Opponents claimed he regarded them as being inferior to men. Because of this, some celebrities declined invitations to attend his inauguration.
I hope Trump will reflect on his past comments, apologise to women for any offence he has caused and choose his words more carefully in future.
Lynette Tang Wing-yan, Tseung Kwan O
Air pollution impact can’t be ignored
I am concerned about air pollution in Hong Kong which I believe is getting worse.
There was widespread concern earlier this month when it was revealed that in Tung Chung, “the level of harmful PM2.5 particulates had reached as high as 141.3 micrograms per cubic metre, almost six times the World Health Organisation’s safety limit of 25 and well above Hong Kong’s limit of 75” (“Smog from China shrouding Hong Kong poses ‘very high’ health risk”, January 8).
Worsening air pollution causes acid rain which can damage plants, including crops.
It can also harm marine ecosystems and adversely affect biodiversity. It creates smog during the day, resulting in high pollution levels here and in other parts of the Pearl Delta Region.
I am also concerned about the effect it has on human health.
The suspended particulates are particularly bad for people with respiratory illnesses and can actually exacerbate their condition.
The bad air can cause lung cancer and result in premature death. Also, if pollution is harming marine ecosystems, this can affect human health as well, as we eat seafood caught in the waters around Hong Kong.
We must also recognise the cost to Hong Kong’s economy.
On bad air pollution days, smog envelopes the city including Victoria Harbour and visibility is poor.
If this keeps happening, it will put off tourists and harm this important sector of our economy. It puts at risk our long-held reputation globally as the “Pearl of the Orient”.
It could also deter business people who are potential investors, but are put off moving to the city because of health concerns for themselves and their families.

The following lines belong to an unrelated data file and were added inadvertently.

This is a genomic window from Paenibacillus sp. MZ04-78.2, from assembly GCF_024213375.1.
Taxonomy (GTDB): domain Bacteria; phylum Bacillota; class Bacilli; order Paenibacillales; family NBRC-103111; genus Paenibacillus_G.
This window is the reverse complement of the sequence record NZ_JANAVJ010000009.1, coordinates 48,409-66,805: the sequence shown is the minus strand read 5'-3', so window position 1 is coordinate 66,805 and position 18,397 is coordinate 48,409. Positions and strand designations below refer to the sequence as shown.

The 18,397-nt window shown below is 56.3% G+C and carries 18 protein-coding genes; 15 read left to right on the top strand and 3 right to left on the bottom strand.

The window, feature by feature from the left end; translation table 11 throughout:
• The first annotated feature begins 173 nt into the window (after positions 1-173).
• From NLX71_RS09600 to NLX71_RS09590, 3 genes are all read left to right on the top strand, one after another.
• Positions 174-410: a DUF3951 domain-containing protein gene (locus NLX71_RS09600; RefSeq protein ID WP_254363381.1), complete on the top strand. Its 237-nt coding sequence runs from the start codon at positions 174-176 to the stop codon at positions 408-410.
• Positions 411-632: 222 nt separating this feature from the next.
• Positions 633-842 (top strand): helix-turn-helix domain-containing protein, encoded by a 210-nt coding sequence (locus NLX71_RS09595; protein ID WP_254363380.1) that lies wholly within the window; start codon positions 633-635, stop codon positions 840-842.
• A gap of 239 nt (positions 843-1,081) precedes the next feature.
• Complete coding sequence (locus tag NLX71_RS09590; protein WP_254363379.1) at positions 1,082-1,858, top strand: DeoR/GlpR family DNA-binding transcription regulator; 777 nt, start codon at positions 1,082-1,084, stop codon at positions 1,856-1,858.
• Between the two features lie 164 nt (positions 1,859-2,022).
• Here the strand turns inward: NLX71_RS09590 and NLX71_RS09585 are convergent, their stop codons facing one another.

As more people fall ill because of the bad air, public hospitals will have to deal with an increased number of patients with respiratory problems and staff in workplaces will have to take more sick leave.
It is clear that not enough is being done. The government has to act in the short- and long-term.
There certainly needs to be greater cooperation with the neighbouring authorities on the mainland to reduce air pollution in the delta region, as bad air from north of the border does affect the city.
Natalie Siu Hoi-tung, Yau Yat Chuen
Country parks not the only housing option
I refer to your editorial on the government’s housing policy (“Hong Kong must face up to housing conundrum”, January 24). I was disappointed to see the South China Morning Post toeing the line, buying into the government’s narrative and not asking the most obvious of questions.
As if developing in country parks is the only option for our housing problem.
What about brownfield sites, particularly government land illegally occupied by rural strongmen? What about disused industrial buildings, many of which have been converted into unsafe illegal housing?
What about land bought by developers but never built on? What about flats built but never sold? And what about flats bought but never occupied?
We need our press to ask these questions, not just nod along to a false narrative.
Nick Banks, Sai Ying Pun